Boom, Bust, and Failures to Learn in Experimental Markets
AbstractBoom and bust is a pervasive dynamic for new products. Word of mouth, marketing, and learning curve effects can fuel rapid growth, often leading to overcapacity, price war, and bankruptcy. Previous experiments suggest such dysfunctional behavior can be caused by systematic "misperceptions of feedback," where decision makers do not adequately account for critical feedbacks, time delays, and nonlinearities which condition system dynamics. However, prior studies often failed to vary the strength of these feedbacks as treatments, omitted market processes, and failed to allow for learning. A decision making task portraying new product dynamics is used to test the theory by varying the strength of key feedback processes in a simulated market. Subjects performed the task repeatedly, encouraging learning. Nevertheless, performance relative to potential is poor and is severely degraded when the feedback complexity of the environment is high, supporting the misperception of feedback hypothesis. The negative effects of feedback complexity on performance were not moderated by experience, even though average performance improved. Models of the subjects' decision making heuristics are estimated; changes over trials in estimated cue weights explain why subjects improve on average but fail to gain insight into the dynamics of the system. Though conditions for learning are excellent, experience does not appear to mitigate the misperceptions of feedback or systematic dysfunction they cause in dynamic decision making tasks. We discuss implications for educational use of simulations and games.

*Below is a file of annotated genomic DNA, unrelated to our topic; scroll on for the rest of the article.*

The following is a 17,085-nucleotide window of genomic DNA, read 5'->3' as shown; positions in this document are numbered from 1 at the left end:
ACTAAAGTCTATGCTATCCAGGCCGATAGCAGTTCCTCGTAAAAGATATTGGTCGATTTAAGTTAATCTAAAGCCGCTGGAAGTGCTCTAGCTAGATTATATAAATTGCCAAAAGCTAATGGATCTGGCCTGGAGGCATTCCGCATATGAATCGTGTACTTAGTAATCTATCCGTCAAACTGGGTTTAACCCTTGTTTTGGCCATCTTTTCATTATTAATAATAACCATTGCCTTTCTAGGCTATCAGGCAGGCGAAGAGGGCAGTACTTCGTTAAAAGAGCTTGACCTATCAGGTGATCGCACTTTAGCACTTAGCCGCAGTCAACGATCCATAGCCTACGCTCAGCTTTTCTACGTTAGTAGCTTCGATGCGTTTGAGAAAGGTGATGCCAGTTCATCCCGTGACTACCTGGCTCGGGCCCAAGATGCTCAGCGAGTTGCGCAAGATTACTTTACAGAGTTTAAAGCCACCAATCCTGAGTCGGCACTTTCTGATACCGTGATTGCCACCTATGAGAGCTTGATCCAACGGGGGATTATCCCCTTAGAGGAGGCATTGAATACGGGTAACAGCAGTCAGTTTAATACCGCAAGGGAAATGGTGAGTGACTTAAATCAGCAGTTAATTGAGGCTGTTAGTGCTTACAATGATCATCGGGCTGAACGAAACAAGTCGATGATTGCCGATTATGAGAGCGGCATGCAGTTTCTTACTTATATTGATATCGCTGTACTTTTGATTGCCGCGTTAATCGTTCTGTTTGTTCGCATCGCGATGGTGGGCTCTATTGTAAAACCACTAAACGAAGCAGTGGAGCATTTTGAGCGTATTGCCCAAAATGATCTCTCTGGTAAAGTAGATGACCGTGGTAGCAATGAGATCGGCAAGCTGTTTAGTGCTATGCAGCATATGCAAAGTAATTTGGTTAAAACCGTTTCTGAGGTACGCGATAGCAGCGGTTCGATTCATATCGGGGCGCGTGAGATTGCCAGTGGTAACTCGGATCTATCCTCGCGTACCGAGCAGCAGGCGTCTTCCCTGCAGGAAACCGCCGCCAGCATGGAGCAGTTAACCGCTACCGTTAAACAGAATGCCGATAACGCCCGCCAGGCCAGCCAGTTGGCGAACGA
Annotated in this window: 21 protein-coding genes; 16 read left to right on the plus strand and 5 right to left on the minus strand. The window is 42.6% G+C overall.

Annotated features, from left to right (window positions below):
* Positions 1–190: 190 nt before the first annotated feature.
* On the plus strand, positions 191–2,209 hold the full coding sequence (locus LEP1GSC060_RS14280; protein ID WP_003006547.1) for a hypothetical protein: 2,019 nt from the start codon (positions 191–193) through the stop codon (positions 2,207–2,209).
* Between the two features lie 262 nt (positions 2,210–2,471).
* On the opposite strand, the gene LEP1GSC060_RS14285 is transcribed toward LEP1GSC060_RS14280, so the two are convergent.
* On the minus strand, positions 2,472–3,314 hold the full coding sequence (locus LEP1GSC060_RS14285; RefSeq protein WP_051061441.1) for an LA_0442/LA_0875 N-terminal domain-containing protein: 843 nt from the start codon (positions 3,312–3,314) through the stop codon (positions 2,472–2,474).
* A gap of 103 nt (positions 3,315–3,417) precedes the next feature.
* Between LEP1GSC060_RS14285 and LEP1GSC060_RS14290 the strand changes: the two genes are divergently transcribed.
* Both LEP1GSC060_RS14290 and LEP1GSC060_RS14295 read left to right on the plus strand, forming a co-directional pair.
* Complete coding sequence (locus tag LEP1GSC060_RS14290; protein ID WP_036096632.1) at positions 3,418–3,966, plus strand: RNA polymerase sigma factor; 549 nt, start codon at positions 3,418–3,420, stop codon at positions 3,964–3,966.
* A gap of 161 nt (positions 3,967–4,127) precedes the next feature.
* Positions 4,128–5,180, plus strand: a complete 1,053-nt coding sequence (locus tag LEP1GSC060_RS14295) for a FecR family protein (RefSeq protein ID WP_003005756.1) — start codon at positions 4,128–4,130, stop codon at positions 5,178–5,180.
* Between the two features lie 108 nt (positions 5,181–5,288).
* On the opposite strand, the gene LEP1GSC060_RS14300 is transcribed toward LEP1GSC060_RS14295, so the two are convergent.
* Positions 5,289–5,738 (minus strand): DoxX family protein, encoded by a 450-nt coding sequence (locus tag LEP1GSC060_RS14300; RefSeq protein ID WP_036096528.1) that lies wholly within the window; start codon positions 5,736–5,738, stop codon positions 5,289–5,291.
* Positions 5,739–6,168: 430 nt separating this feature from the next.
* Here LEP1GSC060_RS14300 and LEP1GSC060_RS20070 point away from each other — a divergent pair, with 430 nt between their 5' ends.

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Bibliographic InfoArticle provided by INFORMS in its journal Management Science.
Volume (Year): 39 (1993)
Issue (Month): 12 (December)
decision making; simulation; feedback; experimental economics; system dynamics;
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